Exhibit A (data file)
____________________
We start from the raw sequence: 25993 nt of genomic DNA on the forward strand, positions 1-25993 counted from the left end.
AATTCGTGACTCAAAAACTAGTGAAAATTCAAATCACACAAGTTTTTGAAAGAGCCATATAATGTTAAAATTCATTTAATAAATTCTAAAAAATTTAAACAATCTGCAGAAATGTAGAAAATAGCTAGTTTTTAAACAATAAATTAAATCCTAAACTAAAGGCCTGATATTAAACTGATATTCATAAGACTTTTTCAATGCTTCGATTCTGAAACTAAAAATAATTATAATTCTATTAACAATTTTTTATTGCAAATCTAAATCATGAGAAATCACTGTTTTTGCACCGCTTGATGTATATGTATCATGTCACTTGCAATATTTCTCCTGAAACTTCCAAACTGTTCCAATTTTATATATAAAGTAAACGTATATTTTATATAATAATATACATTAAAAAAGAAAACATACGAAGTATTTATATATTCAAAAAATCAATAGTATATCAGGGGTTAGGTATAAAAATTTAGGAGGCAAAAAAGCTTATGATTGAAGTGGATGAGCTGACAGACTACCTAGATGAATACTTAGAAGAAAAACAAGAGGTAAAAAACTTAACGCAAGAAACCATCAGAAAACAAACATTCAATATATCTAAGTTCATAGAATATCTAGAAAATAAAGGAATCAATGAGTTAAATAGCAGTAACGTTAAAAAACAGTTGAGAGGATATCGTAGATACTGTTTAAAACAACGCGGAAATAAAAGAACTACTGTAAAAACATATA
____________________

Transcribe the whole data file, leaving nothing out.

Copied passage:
We start from the raw sequence: 25993 nt of genomic DNA on the forward strand, positions 1-25993 counted from the left end.
AATTCGTGACTCAAAAACTAGTGAAAATTCAAATCACACAAGTTTTTGAAAGAGCCATATAATGTTAAAATTCATTTAATAAATTCTAAAAAATTTAAACAATCTGCAGAAATGTAGAAAATAGCTAGTTTTTAAACAATAAATTAAATCCTAAACTAAAGGCCTGATATTAAACTGATATTCATAAGACTTTTTCAATGCTTCGATTCTGAAACTAAAAATAATTATAATTCTATTAACAATTTTTTATTGCAAATCTAAATCATGAGAAATCACTGTTTTTGCACCGCTTGATGTATATGTATCATGTCACTTGCAATATTTCTCCTGAAACTTCCAAACTGTTCCAATTTTATATATAAAGTAAACGTATATTTTATATAATAATATACATTAAAAAAGAAAACATACGAAGTATTTATATATTCAAAAAATCAATAGTATATCAGGGGTTAGGTATAAAAATTTAGGAGGCAAAAAAGCTTATGATTGAAGTGGATGAGCTGACAGACTACCTAGATGAATACTTAGAAGAAAAACAAGAGGTAAAAAACTTAACGCAAGAAACCATCAGAAAACAAACATTCAATATATCTAAGTTCATAGAATATCTAGAAAATAAAGGAATCAATGAGTTAAATAGCAGTAACGTTAAAAAACAGTTGAGAGGATATCGTAGATACTGTTTAAAACAACGCGGAAATAAAAGAACTACTGTAAAAACATATA